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Music is Hannah’s therapist

Singer-songwriter turned mentor, Hannah Smedley, is helping others through the NDIS-registered program Lift Up Voices.

A current COVID-19 lockdown in Adelaide means Hannah Smedley, is taking a break from shooting the underwater music video that will accompany her newly released single, Plastic Jewellery.

Hannah says the filming has been tricky as she’s lip syncing underwater, while trying hard not to show how cold she is.

In December 2019, before coronavirus disrupted the world, Hannah was chosen to perform at the Civic Park Carols in South Australia, Modbury, in front of an audience of 45,000 people, along with Guy Sebastian and other guest artists.

The 19-year-old was also nominated for an Adelaide Youth Award that celebrates the achievement of young people who inspire and contribute to their community.

Hannah who lives with autism (also known as Autism Spectrum Disorder – ASD) says music is her “safe haven”.

“It’s the first thing I turn to because it helps me mentally. Sometimes in life things are difficult and I use that to write songs and express how I feel.

“Music is my therapist and my go-to. I enjoy bringing that to other people as well.”

Musical healing

Through the NDIS, Hannah has been able to attend and work for the NDIS-registered group, Lift Up Voices, which offers music and creative arts through programs designed to help develop skills, social connection and confidence.

Hannah’s mentor at Lift Up Voices helped her record Plastic Jewellery, and she is now working herself as a vocal coach with other young people a few days a week.

“I’m so honoured just to have the opportunity to mentor. It’s an absolute blessing.

“It’s spreading the love and helping each other and educating the youth to be kind to each other, no matter what.”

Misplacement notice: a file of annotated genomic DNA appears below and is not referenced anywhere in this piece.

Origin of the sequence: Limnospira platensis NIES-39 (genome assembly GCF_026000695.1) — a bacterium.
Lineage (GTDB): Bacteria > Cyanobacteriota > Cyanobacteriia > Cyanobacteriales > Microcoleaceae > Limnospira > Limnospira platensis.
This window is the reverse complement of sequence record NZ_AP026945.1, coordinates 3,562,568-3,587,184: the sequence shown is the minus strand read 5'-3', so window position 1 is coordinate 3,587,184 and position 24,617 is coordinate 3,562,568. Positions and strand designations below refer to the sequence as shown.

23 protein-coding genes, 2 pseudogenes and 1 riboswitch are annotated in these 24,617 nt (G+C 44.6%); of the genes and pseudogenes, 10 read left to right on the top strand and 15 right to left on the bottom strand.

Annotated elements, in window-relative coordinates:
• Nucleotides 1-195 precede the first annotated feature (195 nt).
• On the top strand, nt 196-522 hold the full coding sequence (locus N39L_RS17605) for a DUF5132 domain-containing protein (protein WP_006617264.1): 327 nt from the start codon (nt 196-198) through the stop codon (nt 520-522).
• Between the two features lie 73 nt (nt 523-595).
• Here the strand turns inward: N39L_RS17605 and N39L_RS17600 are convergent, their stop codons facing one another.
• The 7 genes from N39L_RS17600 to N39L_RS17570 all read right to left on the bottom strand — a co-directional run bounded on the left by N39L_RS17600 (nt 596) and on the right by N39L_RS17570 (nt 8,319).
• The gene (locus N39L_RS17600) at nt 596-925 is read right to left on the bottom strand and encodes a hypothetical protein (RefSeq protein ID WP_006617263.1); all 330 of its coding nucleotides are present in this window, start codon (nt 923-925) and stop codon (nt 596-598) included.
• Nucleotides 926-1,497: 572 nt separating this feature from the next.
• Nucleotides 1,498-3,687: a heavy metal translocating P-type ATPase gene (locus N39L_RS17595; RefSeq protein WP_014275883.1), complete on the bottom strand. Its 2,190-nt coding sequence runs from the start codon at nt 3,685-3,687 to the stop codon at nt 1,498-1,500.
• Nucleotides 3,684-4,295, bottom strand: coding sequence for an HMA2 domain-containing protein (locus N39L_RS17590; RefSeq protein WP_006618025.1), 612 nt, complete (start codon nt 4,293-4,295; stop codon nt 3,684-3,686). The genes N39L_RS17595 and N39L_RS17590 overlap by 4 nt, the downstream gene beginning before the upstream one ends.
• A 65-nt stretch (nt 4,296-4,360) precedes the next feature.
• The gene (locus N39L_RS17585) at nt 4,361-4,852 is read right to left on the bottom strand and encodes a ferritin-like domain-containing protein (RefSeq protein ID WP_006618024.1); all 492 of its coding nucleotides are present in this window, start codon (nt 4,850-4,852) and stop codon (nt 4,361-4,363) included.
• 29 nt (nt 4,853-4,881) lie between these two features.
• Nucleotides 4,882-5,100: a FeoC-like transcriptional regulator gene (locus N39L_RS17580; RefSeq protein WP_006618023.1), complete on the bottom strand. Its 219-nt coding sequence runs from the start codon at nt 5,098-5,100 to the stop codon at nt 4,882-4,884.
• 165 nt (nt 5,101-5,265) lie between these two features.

Hannah’s mentor also helps her navigate the technology necessary for her live performances, as well as set up for her gigs and use social media.

One of Hannah’s NDIS goals is to take part in a group or community network and, through her NDIS plan, she is also able to access sessions with a psychologist which would complement her musical journey.

Being a part of Lift Up Voices, Hannah says, has contributed to a healthy mindset.

She says that to maintain her positive mental health, it’s important not to feel isolated, and “it feels good” to sing about her emotions and experiences.

Good vibrations

Next, Hannah is keen to release an album which would be a “story line” of her life.

“I’ve noticed that when I sing songs that relate to me, I’m not the only one who feels that way.

“Whether you’re on the spectrum or not, I can see that other people go through the same things.”

Hannah says it’s important to “stop and think about what we’re doing in our lives” and check-in with each other.

“I like to write songs to tell people that being kind to each other is the most important thing.

“I don’t want to be known as the girl with autism who can sing. It’s more, ‘I’m Hannah and I’m here to mentor and inspire … whether you’re on the spectrum or not.’”

Young blonde woman sitting on stool, playing the guitar, and singingPlastic Jewellery on YouTube now.

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